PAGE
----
No South African team will make the Vodacom Super 14 semi-finals. And the tournament organisers will be lucky if an Australian side manages to disrupt New Zealand’s dominance.
In 10 years of Super 12, never has New Zealand assembled five quality regional sides in one year. The Chiefs and, to a lesser degree, the Hurricanes were invariably the poor country cousins in New Zealand’s attack on the championship. The Crusaders and Blues were always the best of the contenders, winning eight titles between them, while the Highlanders were nearly always a threat.
But things have changed radically and the Chiefs and Canes, provided their frontline XV can maintain fitness, could be contenders for a semi-final in a season in which the Crusaders and Blues are among the favourites for a top four placing.
Duncan Johnstone, rugby editor of XtraMsn in New Zealand, has tipped New Zealand to take the top four placings and he has dismissed any South African challenge.
It is difficult to aruge with Johnstone’s assessment and the only team capable of upsetting a Kiwi top four is the Waratahs. It is true the Sydneysiders have no tight five, but when has that been the determining factor in Super 12? It hasn’t. The Waratahs, though, don’t have the depth and if they lose a few frontline players they’re going to struggle. I still think they’ll crack the top four, but a final will be beyond them.
You don’t need any great insight to know that depth in squad numbers wins a team the Super 12. And when you analyse the depth of the 14 teams, South Africa and Australia fall woefully short of the Kiwis.
The South African shares are desperate. God help them all when they go on the road. Matt McIlraith, author of 10 years of Super 12 rugby, highlights that South African teams won just four out of 40 fourth week matches played on tour. Now the poor buggers have got a fifth week on tour! The tournament schedule has never been fair on the South African teams. And nothing has changed with the addition of two teams. It just got worse for the South Africans.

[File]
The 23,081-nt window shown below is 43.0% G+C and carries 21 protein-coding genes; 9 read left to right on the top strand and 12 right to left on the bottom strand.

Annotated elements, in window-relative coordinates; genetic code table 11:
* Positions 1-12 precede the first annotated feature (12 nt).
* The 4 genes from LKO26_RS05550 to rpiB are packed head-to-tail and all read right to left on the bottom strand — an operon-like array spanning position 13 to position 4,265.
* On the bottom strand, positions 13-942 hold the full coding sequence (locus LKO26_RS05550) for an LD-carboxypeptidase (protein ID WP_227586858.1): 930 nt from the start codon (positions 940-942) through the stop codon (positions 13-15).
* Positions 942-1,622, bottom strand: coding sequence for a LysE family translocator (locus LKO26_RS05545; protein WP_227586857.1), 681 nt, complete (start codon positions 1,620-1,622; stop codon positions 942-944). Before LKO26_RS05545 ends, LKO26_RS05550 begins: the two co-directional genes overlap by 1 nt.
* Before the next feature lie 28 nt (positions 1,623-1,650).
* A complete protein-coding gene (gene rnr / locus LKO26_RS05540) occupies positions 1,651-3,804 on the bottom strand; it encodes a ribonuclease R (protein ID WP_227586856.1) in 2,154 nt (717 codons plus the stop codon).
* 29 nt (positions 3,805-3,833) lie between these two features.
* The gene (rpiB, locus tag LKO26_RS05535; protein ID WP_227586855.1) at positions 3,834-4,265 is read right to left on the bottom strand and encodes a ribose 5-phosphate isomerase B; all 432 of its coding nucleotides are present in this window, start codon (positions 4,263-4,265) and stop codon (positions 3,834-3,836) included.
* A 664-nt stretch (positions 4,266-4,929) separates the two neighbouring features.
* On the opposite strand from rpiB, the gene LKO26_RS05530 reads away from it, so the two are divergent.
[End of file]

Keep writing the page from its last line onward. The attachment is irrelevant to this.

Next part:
The best SA option is the Bulls, but they’ve lost plenty in Anton Leonard, Kees Lensing, Danie Coetzee and Christo Bezuidenhout. There is not the aura about that pack that there was a season ago. They’ve also had injury problems and teams will give them the necessary respect, which wasn’t always the case in the last two years of the tournament. The Bulls are a known factor this year and while they will still be effective at home, they’ll battle on the road if the injury bug continues to disrupt them.
The Sharks are a young side that needs Percy Montgomery and AJ Venter to play consistently well, but they will be nearer the bottom four than the top four. The Cheetahs don’t have depth and they will be found out as the tournament progresses, the Stormers offer nothing more than they did last year: talented in numbers six to 15, but embarrassingly limited in numbers one to five. The Cats are equally vulnerable and they won’t win in New Zealand. Hell, they may even struggle to win in Johannesburg.
The only saving grace for the South African sides is the presence of the Western Farce (yep they’re no force). They’ll prop up the log, but the South African teams won’t be far off the pace.
Keo’s tournament picks